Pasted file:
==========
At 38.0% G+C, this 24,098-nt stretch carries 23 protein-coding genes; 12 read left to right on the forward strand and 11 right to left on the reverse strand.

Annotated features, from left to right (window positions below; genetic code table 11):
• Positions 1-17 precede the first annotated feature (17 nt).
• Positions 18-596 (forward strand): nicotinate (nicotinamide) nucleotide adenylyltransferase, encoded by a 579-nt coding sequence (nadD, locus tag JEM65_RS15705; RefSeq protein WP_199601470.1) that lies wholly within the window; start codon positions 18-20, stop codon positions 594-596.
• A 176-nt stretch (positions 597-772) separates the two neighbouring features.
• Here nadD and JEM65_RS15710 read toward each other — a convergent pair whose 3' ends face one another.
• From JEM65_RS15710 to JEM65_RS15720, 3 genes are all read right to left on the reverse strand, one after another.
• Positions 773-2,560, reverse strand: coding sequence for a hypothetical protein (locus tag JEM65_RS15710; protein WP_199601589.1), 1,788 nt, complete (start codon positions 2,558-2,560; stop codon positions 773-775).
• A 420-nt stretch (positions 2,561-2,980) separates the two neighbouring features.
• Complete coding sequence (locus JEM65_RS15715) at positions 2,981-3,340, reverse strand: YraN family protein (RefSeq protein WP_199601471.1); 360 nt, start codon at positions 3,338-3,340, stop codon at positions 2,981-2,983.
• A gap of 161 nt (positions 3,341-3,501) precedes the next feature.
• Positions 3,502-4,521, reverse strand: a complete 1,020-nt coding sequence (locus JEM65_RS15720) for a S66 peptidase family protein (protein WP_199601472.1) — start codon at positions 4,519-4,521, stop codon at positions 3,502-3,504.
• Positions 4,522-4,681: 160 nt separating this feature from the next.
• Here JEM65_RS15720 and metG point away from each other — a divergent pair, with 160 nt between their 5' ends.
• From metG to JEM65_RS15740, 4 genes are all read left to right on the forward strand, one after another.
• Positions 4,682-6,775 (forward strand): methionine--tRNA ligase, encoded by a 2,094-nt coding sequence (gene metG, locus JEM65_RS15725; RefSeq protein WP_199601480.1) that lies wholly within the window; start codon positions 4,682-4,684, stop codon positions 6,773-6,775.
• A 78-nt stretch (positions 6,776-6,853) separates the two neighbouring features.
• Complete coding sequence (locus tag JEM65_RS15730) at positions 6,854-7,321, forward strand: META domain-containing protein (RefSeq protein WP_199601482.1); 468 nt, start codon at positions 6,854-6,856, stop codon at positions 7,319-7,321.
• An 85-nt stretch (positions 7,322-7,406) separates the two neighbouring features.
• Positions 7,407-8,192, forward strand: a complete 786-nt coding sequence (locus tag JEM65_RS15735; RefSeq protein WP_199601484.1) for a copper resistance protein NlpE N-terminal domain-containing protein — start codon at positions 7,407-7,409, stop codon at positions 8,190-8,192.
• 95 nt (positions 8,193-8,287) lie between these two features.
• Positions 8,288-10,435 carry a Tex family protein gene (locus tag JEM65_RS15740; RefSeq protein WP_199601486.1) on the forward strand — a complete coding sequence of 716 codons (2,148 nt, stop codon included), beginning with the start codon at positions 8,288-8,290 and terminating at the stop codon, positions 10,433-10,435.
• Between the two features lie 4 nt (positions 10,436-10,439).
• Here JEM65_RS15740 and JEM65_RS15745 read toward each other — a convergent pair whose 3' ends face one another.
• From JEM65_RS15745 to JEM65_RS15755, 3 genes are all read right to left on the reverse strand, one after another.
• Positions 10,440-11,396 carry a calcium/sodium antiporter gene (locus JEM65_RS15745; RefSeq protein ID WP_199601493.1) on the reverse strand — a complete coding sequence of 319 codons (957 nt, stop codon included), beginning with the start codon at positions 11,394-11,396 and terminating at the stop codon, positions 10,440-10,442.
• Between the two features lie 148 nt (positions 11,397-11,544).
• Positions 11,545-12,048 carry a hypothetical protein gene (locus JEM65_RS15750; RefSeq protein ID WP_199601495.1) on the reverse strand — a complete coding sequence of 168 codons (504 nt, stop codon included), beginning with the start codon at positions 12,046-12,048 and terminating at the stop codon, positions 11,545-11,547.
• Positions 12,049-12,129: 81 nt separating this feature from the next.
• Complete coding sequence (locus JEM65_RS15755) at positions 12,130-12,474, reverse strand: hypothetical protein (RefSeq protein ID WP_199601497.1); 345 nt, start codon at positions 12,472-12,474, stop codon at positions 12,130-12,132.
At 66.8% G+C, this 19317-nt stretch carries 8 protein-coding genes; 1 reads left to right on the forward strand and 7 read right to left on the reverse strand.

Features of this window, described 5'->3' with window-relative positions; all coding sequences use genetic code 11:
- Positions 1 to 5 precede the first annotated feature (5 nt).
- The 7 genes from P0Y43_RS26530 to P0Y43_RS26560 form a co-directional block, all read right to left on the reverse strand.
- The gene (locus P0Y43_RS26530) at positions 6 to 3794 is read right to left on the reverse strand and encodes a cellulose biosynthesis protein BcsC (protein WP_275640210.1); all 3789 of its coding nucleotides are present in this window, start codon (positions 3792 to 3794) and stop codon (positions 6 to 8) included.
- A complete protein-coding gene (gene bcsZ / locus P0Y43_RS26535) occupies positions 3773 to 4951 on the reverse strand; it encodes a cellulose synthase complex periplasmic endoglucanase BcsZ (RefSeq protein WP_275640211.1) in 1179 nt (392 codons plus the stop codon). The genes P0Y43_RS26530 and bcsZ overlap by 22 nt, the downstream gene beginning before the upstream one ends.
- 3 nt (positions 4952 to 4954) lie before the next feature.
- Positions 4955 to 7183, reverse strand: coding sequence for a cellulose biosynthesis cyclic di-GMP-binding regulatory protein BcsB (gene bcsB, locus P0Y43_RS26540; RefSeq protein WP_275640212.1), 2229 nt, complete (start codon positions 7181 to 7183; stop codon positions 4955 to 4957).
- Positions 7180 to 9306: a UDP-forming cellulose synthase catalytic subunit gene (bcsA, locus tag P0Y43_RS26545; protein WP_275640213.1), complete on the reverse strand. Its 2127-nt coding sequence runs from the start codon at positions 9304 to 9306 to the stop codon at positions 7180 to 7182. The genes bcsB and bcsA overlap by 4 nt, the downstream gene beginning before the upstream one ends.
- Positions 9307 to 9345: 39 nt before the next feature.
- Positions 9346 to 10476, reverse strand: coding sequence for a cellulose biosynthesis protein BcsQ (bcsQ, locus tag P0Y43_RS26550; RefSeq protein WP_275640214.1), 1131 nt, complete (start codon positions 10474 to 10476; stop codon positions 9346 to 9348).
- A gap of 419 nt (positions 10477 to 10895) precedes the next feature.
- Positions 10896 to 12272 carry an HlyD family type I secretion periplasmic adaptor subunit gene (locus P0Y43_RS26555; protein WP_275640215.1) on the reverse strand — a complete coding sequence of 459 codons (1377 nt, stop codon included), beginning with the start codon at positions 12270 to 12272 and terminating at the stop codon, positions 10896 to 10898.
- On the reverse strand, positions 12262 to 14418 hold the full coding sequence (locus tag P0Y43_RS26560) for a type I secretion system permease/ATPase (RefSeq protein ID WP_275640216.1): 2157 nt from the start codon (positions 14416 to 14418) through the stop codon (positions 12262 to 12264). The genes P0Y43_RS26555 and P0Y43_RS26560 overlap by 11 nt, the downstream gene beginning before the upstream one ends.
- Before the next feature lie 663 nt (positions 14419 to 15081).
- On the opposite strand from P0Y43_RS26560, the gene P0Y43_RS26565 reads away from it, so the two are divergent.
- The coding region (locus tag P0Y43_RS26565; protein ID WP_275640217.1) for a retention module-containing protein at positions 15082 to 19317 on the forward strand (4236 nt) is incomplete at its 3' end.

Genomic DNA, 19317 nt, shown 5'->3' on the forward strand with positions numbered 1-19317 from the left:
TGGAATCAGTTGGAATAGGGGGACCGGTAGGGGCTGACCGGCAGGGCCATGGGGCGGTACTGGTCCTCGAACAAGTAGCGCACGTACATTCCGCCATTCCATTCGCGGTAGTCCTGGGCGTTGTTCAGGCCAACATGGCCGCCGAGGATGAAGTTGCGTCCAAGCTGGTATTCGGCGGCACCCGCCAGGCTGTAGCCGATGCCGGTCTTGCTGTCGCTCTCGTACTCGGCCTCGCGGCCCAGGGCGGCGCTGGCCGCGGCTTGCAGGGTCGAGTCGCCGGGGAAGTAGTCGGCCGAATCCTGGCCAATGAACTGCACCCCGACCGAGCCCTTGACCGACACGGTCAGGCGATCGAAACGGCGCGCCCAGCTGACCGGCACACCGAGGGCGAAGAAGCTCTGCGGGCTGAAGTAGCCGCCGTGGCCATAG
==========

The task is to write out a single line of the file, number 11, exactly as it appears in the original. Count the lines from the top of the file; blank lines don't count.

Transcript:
• A gap of 161 nt (positions 3,341-3,501) precedes the next feature.